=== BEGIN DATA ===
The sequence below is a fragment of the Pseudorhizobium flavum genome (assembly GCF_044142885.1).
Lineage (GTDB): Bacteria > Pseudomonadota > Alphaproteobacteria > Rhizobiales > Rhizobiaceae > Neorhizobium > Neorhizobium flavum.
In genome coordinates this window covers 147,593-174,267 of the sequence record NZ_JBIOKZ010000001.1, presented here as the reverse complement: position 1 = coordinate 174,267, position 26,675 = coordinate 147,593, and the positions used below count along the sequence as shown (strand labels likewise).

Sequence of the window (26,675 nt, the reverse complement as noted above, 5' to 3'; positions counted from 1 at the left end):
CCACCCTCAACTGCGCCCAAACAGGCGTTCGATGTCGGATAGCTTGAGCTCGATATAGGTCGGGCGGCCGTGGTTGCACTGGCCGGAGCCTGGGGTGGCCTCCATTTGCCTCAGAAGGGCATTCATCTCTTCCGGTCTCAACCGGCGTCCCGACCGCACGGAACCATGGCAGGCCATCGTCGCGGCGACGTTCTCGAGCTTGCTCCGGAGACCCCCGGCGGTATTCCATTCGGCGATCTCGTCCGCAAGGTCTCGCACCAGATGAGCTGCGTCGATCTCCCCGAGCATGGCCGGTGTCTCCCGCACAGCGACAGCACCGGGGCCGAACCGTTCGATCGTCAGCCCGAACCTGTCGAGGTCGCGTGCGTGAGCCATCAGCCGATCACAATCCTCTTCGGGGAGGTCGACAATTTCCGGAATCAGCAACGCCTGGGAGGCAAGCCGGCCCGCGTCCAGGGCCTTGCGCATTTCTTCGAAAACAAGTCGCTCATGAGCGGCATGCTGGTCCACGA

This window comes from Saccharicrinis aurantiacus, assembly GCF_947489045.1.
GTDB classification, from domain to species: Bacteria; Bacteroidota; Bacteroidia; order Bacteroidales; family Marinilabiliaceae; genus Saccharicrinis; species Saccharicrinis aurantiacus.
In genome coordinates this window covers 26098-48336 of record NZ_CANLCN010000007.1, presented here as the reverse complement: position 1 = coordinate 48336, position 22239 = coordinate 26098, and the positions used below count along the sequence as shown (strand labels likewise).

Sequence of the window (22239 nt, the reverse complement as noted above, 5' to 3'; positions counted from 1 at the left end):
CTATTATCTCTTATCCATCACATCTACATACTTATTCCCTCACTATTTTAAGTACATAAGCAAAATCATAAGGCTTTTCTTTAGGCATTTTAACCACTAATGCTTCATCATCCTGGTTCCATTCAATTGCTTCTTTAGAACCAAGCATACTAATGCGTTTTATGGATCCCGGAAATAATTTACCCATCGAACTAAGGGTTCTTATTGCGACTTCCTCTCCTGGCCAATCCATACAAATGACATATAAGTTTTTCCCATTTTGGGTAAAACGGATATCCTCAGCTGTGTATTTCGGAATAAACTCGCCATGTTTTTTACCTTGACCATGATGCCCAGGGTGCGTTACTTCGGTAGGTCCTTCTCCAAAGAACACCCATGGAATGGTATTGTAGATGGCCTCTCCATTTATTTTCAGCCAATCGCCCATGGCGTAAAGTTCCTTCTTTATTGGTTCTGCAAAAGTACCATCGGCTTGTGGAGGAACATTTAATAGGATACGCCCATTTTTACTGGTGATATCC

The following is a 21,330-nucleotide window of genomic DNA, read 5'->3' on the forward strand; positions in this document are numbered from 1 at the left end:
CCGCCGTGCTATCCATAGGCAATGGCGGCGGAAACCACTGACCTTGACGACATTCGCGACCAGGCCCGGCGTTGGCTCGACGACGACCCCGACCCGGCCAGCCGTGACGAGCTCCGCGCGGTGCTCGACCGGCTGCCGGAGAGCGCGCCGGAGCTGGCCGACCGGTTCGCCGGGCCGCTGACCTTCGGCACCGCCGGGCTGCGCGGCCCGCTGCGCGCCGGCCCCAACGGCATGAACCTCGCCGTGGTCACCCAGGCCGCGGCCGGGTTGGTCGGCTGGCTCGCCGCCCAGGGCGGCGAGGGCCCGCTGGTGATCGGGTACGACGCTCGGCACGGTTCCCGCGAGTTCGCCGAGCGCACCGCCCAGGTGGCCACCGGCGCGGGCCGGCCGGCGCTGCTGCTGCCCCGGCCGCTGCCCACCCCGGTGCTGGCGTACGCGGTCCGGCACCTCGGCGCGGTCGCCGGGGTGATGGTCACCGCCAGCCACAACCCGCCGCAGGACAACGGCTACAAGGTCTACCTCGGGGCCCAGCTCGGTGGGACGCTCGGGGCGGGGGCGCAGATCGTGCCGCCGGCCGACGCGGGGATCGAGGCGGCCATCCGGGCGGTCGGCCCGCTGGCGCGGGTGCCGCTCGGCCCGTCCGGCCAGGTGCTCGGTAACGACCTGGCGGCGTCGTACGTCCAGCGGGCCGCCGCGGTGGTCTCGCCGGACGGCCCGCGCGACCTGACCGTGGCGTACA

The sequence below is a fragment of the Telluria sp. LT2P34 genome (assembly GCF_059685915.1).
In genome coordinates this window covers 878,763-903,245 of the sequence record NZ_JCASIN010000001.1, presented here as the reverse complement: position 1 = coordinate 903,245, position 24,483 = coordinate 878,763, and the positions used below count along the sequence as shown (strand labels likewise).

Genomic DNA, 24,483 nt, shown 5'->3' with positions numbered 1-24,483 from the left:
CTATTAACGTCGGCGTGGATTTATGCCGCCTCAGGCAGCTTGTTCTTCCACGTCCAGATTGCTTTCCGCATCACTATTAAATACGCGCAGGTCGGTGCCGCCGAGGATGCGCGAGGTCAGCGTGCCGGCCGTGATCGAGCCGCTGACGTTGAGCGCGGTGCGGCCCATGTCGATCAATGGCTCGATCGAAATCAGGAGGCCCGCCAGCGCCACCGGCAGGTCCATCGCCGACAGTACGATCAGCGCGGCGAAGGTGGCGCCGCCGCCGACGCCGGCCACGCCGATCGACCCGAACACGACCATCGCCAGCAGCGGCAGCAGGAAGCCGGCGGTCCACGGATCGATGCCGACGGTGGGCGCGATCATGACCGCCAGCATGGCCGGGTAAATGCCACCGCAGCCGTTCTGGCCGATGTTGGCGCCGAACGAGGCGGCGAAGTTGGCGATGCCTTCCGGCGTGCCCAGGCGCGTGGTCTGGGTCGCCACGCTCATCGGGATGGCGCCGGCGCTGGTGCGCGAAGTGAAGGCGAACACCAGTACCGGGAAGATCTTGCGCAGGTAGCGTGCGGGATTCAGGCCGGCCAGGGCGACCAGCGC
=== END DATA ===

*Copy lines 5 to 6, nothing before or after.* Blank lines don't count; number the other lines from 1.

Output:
CCACCCTCAACTGCGCCCAAACAGGCGTTCGATGTCGGATAGCTTGAGCTCGATATAGGTCGGGCGGCCGTGGTTGCACTGGCCGGAGCCTGGGGTGGCCTCCATTTGCCTCAGAAGGGCATTCATCTCTTCCGGTCTCAACCGGCGTCCCGACCGCACGGAACCATGGCAGGCCATCGTCGCGGCGACGTTCTCGAGCTTGCTCCGGAGACCCCCGGCGGTATTCCATTCGGCGATCTCGTCCGCAAGGTCTCGCACCAGATGAGCTGCGTCGATCTCCCCGAGCATGGCCGGTGTCTCCCGCACAGCGACAGCACCGGGGCCGAACCGTTCGATCGTCAGCCCGAACCTGTCGAGGTCGCGTGCGTGAGCCATCAGCCGATCACAATCCTCTTCGGGGAGGTCGACAATTTCCGGAATCAGCAACGCCTGGGAGGCAAGCCGGCCCGCGTCCAGGGCCTTGCGCATTTCTTCGAAAACAAGTCGCTCATGAGCGGCATGCTGGTCCACGA

This window comes from Saccharicrinis aurantiacus, assembly GCF_947489045.1.